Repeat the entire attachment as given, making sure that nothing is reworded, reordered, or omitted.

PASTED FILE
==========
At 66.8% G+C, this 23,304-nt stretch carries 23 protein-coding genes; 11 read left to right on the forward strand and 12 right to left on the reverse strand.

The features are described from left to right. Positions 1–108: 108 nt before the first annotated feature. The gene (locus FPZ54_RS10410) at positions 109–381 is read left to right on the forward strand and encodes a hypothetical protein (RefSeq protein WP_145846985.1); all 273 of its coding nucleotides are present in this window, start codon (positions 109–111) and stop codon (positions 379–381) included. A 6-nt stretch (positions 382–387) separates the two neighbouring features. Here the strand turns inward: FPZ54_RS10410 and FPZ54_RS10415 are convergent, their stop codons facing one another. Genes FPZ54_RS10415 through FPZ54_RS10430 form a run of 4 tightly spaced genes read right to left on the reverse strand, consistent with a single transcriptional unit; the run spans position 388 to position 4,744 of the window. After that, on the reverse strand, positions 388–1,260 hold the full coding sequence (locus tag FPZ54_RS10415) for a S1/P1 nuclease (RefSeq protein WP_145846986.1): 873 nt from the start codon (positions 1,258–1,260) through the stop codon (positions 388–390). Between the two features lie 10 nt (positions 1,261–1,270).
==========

At 66.8% G+C, this 23,304-nt stretch carries 23 protein-coding genes; 11 read left to right on the forward strand and 12 right to left on the reverse strand.

The features are described from left to right. Positions 1–108: 108 nt before the first annotated feature. The gene (locus FPZ54_RS10410) at positions 109–381 is read left to right on the forward strand and encodes a hypothetical protein (RefSeq protein WP_145846985.1); all 273 of its coding nucleotides are present in this window, start codon (positions 109–111) and stop codon (positions 379–381) included. A 6-nt stretch (positions 382–387) separates the two neighbouring features. Here the strand turns inward: FPZ54_RS10410 and FPZ54_RS10415 are convergent, their stop codons facing one another. Genes FPZ54_RS10415 through FPZ54_RS10430 form a run of 4 tightly spaced genes read right to left on the reverse strand, consistent with a single transcriptional unit; the run spans position 388 to position 4,744 of the window. After that, on the reverse strand, positions 388–1,260 hold the full coding sequence (locus tag FPZ54_RS10415) for a S1/P1 nuclease (RefSeq protein WP_145846986.1): 873 nt from the start codon (positions 1,258–1,260) through the stop codon (positions 388–390). Between the two features lie 10 nt (positions 1,261–1,270).